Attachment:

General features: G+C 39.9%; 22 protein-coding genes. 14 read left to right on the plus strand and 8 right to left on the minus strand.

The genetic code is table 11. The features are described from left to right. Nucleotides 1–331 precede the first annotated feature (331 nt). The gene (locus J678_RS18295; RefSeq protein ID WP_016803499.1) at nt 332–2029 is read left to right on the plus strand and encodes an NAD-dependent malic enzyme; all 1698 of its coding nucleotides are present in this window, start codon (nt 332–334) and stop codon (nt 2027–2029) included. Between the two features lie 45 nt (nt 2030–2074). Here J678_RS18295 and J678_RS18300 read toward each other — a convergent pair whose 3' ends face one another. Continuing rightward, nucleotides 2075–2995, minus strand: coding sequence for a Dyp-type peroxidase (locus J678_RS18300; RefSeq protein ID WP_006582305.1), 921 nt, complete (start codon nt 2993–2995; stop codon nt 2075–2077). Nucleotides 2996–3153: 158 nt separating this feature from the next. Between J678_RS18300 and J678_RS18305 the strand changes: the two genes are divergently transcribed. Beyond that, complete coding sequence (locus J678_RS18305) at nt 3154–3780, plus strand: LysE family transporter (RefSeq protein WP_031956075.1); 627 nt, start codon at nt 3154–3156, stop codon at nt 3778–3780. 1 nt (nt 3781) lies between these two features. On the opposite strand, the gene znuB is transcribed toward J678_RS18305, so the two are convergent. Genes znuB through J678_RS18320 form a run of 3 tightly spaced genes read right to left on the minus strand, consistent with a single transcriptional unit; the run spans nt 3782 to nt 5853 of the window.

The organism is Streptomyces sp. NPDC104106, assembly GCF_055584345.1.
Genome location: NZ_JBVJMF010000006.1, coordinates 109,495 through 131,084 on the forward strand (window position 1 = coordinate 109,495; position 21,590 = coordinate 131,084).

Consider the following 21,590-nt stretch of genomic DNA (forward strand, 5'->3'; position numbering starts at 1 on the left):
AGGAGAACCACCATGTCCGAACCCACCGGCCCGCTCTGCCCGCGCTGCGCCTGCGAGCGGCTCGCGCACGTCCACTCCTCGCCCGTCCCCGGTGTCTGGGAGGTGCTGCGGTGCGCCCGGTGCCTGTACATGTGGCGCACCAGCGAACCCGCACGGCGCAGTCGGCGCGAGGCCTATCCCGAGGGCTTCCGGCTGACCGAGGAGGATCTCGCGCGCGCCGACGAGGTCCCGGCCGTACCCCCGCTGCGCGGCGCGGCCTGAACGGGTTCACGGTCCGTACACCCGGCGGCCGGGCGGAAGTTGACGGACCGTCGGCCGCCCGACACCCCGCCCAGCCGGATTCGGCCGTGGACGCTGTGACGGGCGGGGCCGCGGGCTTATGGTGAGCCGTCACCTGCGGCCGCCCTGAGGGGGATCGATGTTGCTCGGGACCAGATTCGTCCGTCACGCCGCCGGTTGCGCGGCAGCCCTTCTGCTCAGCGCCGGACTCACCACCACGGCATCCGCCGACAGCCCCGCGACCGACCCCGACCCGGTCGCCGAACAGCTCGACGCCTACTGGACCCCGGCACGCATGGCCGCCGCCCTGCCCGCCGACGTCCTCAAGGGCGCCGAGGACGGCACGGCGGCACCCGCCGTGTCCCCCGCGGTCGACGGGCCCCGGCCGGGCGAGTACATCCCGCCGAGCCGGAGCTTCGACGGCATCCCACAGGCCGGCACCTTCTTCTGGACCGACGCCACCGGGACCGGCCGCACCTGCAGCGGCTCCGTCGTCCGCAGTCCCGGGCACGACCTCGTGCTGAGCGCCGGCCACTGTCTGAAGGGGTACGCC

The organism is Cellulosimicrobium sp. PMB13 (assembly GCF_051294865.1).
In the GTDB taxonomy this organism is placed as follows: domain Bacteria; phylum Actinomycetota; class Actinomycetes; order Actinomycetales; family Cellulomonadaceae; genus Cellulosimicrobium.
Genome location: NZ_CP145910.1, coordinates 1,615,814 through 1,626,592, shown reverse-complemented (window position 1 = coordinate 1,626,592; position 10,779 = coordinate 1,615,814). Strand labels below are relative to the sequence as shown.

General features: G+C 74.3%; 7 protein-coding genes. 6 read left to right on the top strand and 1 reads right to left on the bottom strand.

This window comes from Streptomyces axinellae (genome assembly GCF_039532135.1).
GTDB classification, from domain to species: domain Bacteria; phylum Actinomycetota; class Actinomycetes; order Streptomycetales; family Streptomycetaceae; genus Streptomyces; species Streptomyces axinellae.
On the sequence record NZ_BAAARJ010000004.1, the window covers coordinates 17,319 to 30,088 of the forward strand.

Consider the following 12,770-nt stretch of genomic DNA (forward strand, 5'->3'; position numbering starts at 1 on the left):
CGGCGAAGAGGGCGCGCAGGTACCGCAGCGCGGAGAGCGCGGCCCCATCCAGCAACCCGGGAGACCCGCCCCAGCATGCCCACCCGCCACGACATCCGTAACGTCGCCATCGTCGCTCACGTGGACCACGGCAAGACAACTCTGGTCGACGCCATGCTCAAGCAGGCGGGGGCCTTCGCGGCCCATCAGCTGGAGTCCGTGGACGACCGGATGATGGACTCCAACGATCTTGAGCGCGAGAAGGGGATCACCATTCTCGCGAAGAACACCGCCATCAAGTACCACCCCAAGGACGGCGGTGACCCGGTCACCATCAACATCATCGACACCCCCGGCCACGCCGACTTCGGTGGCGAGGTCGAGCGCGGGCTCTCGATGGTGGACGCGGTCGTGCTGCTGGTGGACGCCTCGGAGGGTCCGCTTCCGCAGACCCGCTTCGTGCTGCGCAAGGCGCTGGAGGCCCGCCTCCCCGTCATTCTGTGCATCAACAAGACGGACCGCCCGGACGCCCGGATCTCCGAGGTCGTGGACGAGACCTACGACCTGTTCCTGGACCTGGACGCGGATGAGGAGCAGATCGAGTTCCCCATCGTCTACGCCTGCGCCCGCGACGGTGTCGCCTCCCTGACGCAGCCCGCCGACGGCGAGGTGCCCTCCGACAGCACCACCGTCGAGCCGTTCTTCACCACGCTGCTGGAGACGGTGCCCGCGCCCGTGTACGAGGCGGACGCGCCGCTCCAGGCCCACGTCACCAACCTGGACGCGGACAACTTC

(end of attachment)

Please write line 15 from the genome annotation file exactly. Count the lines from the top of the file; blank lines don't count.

CGGCGAAGAGGGCGCGCAGGTACCGCAGCGCGGAGAGCGCGGCCCCATCCAGCAACCCGGGAGACCCGCCCCAGCATGCCCACCCGCCACGACATCCGTAACGTCGCCATCGTCGCTCACGTGGACCACGGCAAGACAACTCTGGTCGACGCCATGCTCAAGCAGGCGGGGGCCTTCGCGGCCCATCAGCTGGAGTCCGTGGACGACCGGATGATGGACTCCAACGATCTTGAGCGCGAGAAGGGGATCACCATTCTCGCGAAGAACACCGCCATCAAGTACCACCCCAAGGACGGCGGTGACCCGGTCACCATCAACATCATCGACACCCCCGGCCACGCCGACTTCGGTGGCGAGGTCGAGCGCGGGCTCTCGATGGTGGACGCGGTCGTGCTGCTGGTGGACGCCTCGGAGGGTCCGCTTCCGCAGACCCGCTTCGTGCTGCGCAAGGCGCTGGAGGCCCGCCTCCCCGTCATTCTGTGCATCAACAAGACGGACCGCCCGGACGCCCGGATCTCCGAGGTCGTGGACGAGACCTACGACCTGTTCCTGGACCTGGACGCGGATGAGGAGCAGATCGAGTTCCCCATCGTCTACGCCTGCGCCCGCGACGGTGTCGCCTCCCTGACGCAGCCCGCCGACGGCGAGGTGCCCTCCGACAGCACCACCGTCGAGCCGTTCTTCACCACGCTGCTGGAGACGGTGCCCGCGCCCGTGTACGAGGCGGACGCGCCGCTCCAGGCCCACGTCACCAACCTGGACGCGGACAACTTC